Instead, it’s the wistful, mildly downbeat, exquisitely observed tale of a woman finding new horizons. And having now seen it twice, I think it’s a picture worthy of admiration, but not necessarily love.
Nomadland is available from today on Disney+
And the award for worst twist…
Verdict: The misfire
On Sunday night, when his name was read out at the Oscars, beneath a duvet in Wales seemed like the least appropriate place for Sir Anthony Hopkins to be. But when The Virtuoso comes out, that’s exactly where he should hole up, maybe with his head under the covers, too.
Hopkins plays a character known only as The Mentor, who hands assignments to a hitman, the enigmatic Virtuoso himself, played by Anson Mount.
The hitman narrates much of the film (in all honesty, way too much), as if he is reading aloud from the pages of a rubbish thriller, telling us how he goes about his business.
Hopkins: The monologue man
One of his top tips is this: when you rent a car, make sure it’s black. Unobtrusive, you see. You want to look like a travelling salesman, not an assassin. Yet, forgetting his own rules, The Virtuoso looks exactly like assassins in bad films always do. When he sits down in a café, peering through narrow eyes over his turtle-neck jumper, every idiot knows he’s in town to drill a hole in someone’s forehead, not to sell crazy paving.
Hopkins gets one extended monologue, which he delivers with characteristic ‘this is what you get in return for the cheque’ brio.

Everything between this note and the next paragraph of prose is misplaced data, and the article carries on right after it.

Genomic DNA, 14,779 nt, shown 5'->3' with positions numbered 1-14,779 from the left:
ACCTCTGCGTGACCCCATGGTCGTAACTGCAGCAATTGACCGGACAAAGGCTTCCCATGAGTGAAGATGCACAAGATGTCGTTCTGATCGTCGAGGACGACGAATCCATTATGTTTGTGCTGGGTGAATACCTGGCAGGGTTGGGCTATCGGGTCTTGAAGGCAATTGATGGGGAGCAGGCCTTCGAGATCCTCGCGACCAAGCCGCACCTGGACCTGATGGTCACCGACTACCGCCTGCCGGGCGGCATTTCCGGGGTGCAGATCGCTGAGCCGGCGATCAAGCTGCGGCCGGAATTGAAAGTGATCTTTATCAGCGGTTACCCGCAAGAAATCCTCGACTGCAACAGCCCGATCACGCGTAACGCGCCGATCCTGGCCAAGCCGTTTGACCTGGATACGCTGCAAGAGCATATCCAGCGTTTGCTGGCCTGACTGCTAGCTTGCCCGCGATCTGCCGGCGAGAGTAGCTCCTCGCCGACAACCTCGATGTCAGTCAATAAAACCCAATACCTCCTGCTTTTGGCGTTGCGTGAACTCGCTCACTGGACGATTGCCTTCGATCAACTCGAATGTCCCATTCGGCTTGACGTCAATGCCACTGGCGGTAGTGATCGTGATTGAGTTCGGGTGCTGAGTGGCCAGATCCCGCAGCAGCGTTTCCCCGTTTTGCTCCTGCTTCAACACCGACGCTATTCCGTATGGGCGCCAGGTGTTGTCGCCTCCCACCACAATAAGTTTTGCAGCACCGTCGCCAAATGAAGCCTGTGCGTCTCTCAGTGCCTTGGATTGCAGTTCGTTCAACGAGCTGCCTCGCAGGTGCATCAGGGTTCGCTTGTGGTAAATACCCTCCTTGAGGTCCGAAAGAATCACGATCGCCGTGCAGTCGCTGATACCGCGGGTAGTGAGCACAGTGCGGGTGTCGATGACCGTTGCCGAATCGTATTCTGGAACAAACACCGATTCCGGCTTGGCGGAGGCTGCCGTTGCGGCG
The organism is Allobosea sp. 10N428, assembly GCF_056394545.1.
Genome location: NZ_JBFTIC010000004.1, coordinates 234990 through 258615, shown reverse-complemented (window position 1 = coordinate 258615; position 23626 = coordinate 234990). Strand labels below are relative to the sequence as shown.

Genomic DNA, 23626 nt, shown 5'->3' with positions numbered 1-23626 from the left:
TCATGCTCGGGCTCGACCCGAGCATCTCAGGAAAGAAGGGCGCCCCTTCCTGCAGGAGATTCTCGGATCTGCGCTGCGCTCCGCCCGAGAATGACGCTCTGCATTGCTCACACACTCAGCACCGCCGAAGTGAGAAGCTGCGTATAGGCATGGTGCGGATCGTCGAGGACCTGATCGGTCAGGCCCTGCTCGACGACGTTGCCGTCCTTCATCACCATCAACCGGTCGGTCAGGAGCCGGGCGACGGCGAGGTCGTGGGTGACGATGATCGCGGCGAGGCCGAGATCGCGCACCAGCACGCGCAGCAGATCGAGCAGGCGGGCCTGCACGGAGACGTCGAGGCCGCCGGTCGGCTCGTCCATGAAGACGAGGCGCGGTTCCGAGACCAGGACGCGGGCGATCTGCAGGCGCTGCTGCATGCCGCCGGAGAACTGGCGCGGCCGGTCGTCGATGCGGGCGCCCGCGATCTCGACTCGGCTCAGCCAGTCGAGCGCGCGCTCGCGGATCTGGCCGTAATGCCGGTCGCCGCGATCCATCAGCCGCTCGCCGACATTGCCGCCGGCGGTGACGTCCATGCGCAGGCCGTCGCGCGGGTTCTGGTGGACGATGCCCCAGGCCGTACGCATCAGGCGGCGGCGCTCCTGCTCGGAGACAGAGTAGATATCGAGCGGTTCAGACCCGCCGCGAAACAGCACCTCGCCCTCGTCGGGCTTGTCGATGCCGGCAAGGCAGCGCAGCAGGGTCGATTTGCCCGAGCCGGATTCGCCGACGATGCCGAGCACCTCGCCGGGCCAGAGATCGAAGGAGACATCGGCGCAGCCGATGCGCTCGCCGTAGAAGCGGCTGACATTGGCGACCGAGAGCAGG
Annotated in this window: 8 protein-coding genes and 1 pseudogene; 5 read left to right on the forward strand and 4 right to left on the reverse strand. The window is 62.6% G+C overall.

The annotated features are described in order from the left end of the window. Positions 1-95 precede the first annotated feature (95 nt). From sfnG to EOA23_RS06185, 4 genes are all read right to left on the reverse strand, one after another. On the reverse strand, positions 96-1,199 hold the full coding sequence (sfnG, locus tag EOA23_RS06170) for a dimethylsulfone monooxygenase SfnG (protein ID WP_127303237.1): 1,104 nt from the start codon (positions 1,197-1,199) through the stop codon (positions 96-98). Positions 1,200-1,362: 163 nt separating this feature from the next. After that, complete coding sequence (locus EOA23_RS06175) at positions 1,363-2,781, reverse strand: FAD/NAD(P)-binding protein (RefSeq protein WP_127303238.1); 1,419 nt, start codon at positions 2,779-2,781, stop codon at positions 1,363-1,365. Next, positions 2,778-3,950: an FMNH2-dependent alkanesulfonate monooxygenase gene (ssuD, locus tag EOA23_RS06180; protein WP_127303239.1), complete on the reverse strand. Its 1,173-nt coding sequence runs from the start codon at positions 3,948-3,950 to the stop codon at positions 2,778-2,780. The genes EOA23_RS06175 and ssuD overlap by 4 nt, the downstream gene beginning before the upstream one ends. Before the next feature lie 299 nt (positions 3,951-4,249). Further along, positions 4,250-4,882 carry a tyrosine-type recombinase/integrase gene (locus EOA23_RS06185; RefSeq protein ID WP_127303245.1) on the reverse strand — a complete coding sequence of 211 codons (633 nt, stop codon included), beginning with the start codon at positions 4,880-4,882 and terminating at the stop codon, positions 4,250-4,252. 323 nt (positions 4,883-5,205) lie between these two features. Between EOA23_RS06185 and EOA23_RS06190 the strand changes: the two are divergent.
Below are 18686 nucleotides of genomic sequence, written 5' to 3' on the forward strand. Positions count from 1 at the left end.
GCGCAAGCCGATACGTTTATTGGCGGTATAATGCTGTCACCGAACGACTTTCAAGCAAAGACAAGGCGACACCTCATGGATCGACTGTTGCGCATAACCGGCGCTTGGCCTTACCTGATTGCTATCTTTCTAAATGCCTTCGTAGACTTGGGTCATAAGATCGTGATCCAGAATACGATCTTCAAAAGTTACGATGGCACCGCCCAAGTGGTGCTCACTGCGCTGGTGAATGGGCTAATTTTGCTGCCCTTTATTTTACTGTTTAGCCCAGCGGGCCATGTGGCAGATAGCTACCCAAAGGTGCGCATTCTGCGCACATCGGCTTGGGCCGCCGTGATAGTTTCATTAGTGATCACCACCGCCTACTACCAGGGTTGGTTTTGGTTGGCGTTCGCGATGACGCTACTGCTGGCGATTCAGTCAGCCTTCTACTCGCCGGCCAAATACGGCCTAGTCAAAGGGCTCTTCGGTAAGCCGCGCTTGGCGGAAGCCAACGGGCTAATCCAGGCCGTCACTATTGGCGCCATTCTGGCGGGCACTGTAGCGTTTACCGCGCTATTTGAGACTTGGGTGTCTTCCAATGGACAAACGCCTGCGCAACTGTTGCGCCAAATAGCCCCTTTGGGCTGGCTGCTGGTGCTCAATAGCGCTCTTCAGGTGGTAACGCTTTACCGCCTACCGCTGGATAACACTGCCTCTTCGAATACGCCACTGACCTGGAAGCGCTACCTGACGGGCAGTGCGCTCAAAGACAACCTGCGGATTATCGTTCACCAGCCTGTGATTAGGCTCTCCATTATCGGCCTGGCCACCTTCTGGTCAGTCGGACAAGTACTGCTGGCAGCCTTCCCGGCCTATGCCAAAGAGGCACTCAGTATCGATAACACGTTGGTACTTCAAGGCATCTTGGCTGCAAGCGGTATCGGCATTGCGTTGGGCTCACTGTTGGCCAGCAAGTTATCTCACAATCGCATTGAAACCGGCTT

Abbie Cornish, as The Waitress, does her best with a plot twist you can see coming from space. And Eddie Marsan, as The Loner, gets so little to do he should be called The Extra.
The Virtuoso is on digital platforms from today
A romantic comedy set in ruggedly beautiful County Mayo, Wild Mountain Thyme (★★✩✩✩ digital platforms) stars Emily Blunt, Jamie Dornan, Christopher Walken and Jon Hamm, all grappling for screen time with every Emerald Isle cliché short of a Guinness-fuelled leprechaun dancing to fiddle music on top of the Blarney Stone.
The writer-director is John Patrick Shanley, adapting his own play, Outside Mullingar. Blunt and Dornan play Rosemary Muldoon and Anthony Reilly, who grow up on neighbouring farms strangely unable to see they are destined for each other, and even more strangely unable to master the local accent, haard though they troy.
There’s whimsy aplenty in all this, and one or two touching moments, but on the whole it’s a misbegotten affair which strains for authenticity like a hooley in a temperance hall, while never quite finding it.
Pipe dreams: Emily Blunt
Another good cast (Michael B Jordan, Jamie Bell, Guy Pearce) graces Without Remorse (★★✩✩✩ Amazon Prime Video), a lively but entirely formulaic thriller based on the novel by Tom Clancy.
The Artist’s Wife (★★★✩✩ digital platforms) has Bruce Dern doing what these days he does best: playing an irascible old man, in this case a celebrated artist with dementia. The title character is nicely played by Lena Olin, once a promising artist herself, who has lived for 20 years in his long shadow. The Wife, the 2017 film with Glenn Close and Jonathan Pryce, told a strikingly similar story with more elan.
The Mitchells vs The Machines (★★★✩✩ Netflix) is fun, an animation about a dysfunctional family who might be cousins of The Simpsons but are the best humanity has to offer when robots take over the planet.
If you’re looking for something more cerebral, I recommend Truman & Tennessee: An Intimate Conversation (★★★✩✩ digital platforms), not quite what it says on the tin, but a documentary profiling writers Truman Capote and Tennessee Williams, great friends, largely in their own words.